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How And Why Is A Social Group Represented In A Particular Way?

823 words - 4 pages

Social groups involve two or more people who interact with one another, share similar characteristics and collectively have a sense of unity or objective similarity. In the case of Aravind Adiga’s ‘The White Tiger,’ the vast numbers of different social groups are represented in several different ways. Drivers in India are an example of a social group mentioned throughout the novel. Adiga’s interpretation of each driver or group of drivers in the novel are viewed though the eyes of Balram Halwai, the main character of the novel, who goes from living on the streets, to becoming a driver, to developing into an entrepreneur of his own driving company. In the first section of the novel, which ...view middle of the document...

As the novel progresses, Balram’s arrogance becomes gradually visible which makes it ironic that he used to show weakness in front of the drivers in the Darkness. In the case with the Truck driver, Balram begged to be taken away on the truck, similarly he begged random Taxi drivers to teach him how to drive. This shows a clear sign of weakness, however he doesn’t seem ashamed which could be due to the fact that he thinks so highly of them and so urgently wishes to become them that he will plead and do anything to get help. This is also evident in the way Balram betrays Ram Persad, ‘driver number 1,’ of his first paid job as a driver, where Balram was ‘driver number 2.’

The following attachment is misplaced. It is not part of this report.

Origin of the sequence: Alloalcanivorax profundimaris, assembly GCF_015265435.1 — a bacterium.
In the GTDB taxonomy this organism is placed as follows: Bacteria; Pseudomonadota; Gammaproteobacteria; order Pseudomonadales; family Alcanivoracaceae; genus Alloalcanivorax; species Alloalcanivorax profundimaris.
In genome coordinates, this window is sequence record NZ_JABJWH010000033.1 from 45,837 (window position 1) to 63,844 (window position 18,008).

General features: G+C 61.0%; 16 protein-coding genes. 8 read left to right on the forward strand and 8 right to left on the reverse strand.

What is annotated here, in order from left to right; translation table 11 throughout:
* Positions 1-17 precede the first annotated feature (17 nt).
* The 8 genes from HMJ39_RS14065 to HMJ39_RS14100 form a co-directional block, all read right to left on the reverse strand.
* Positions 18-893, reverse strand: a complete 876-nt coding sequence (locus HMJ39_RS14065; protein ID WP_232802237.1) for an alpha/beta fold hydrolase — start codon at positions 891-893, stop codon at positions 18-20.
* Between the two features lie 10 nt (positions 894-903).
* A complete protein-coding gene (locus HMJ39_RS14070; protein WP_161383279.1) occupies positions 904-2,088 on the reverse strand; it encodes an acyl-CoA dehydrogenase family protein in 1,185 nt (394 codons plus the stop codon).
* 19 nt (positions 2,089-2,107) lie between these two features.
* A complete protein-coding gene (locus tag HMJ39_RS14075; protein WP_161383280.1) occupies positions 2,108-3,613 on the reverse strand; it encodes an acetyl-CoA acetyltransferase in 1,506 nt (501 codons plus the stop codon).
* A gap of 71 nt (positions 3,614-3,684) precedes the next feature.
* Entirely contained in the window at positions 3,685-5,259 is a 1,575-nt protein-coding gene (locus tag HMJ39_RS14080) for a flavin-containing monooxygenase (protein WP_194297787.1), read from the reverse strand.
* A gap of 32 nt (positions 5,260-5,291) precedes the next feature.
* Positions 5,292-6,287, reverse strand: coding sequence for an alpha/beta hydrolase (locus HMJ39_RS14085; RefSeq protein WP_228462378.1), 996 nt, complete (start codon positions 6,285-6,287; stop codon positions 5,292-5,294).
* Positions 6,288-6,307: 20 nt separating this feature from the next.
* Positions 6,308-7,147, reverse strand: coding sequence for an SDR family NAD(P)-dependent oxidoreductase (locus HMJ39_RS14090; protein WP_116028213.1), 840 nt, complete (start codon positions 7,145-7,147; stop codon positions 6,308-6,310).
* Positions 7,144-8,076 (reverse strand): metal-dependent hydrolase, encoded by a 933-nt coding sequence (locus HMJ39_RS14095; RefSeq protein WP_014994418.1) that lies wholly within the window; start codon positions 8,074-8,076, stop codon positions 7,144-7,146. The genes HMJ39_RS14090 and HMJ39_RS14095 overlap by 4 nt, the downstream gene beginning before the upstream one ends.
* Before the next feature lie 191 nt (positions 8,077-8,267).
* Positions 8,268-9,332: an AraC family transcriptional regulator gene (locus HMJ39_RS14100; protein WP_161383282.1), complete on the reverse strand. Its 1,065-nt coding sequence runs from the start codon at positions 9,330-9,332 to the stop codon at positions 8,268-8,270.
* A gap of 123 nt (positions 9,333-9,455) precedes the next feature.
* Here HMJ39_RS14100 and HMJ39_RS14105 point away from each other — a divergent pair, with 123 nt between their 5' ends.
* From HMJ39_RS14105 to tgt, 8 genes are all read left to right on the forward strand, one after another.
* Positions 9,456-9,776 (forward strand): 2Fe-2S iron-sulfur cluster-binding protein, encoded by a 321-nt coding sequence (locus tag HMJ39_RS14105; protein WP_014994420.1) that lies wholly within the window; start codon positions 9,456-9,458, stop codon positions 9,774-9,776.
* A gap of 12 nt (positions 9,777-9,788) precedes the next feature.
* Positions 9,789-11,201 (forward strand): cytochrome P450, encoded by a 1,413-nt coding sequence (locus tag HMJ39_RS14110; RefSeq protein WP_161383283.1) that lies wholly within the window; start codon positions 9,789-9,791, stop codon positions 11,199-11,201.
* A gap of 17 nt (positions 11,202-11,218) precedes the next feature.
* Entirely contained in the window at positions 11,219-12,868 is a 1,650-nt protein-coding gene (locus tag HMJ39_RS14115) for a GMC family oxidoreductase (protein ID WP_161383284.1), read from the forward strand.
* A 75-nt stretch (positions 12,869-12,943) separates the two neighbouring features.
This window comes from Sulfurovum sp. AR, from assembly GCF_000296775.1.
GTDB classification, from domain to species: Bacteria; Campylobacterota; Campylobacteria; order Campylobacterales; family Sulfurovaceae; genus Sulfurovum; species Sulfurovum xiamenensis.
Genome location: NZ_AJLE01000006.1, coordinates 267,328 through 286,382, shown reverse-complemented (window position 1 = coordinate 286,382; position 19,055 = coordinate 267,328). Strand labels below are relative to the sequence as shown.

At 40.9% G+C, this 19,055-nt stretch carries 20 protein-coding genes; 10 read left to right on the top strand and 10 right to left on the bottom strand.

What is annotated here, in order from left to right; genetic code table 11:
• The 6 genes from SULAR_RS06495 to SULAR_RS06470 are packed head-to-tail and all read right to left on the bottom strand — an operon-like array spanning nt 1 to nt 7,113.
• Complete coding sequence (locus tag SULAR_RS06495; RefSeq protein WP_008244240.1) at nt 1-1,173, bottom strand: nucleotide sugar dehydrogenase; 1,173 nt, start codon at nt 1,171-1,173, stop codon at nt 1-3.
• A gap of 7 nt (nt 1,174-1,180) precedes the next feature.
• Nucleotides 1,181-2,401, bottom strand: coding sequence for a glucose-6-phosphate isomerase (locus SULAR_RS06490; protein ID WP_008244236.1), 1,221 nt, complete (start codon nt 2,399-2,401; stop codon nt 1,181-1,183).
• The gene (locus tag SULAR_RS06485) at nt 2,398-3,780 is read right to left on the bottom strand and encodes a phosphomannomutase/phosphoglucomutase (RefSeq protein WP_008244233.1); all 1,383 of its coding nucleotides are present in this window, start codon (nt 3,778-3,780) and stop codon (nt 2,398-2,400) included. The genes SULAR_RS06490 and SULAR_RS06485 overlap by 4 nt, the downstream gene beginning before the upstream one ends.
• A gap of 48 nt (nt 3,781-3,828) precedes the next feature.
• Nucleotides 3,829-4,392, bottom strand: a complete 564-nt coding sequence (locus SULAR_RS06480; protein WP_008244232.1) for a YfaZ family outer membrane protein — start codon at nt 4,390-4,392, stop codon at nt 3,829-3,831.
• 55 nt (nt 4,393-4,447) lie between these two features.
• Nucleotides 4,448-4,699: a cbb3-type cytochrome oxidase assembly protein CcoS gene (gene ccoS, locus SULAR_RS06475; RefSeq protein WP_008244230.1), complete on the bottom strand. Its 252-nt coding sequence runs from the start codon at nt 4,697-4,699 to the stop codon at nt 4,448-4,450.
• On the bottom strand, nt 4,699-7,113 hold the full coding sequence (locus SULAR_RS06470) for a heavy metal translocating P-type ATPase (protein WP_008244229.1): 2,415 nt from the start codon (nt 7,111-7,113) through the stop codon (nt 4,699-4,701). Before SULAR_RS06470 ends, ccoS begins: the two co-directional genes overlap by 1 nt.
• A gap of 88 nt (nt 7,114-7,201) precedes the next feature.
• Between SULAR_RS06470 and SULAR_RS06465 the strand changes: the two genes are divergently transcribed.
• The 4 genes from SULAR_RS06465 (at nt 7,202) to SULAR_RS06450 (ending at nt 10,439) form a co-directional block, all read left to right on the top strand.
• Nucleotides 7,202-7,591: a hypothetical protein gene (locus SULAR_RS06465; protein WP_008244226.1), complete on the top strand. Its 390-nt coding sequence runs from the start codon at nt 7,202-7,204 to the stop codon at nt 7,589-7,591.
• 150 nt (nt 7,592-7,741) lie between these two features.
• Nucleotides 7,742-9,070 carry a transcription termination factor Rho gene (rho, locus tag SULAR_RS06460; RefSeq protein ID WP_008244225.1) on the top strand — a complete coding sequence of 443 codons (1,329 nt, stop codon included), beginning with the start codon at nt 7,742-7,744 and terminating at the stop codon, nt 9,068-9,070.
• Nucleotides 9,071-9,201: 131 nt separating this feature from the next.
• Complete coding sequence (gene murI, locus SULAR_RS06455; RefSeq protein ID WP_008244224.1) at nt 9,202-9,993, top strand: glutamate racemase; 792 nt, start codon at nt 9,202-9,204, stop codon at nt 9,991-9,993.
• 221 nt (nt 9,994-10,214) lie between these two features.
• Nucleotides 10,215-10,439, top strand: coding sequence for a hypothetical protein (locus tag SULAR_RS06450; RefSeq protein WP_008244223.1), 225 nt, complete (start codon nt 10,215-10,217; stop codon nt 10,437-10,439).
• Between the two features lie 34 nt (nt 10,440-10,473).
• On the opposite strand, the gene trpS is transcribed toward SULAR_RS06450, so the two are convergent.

In ‘the Light’ of India, where the rich live (like New Delhi in the novel), servants and drivers were viewed differently. In the Darkness, drivers were looked up to and practically praised by the villagers, however in the Light, where Balram thought life would be better and he would feel more important with his higher job ranking, turned out to be the contrary.

The majority of the drivers of the Light were obsessed with reading magazines of servants killing theirs masters and showing off their masters through their new gadgets, or secret life. They are portrayed like this because they are trapped in the ‘wire-mesh cages’ described as “the Rooster...

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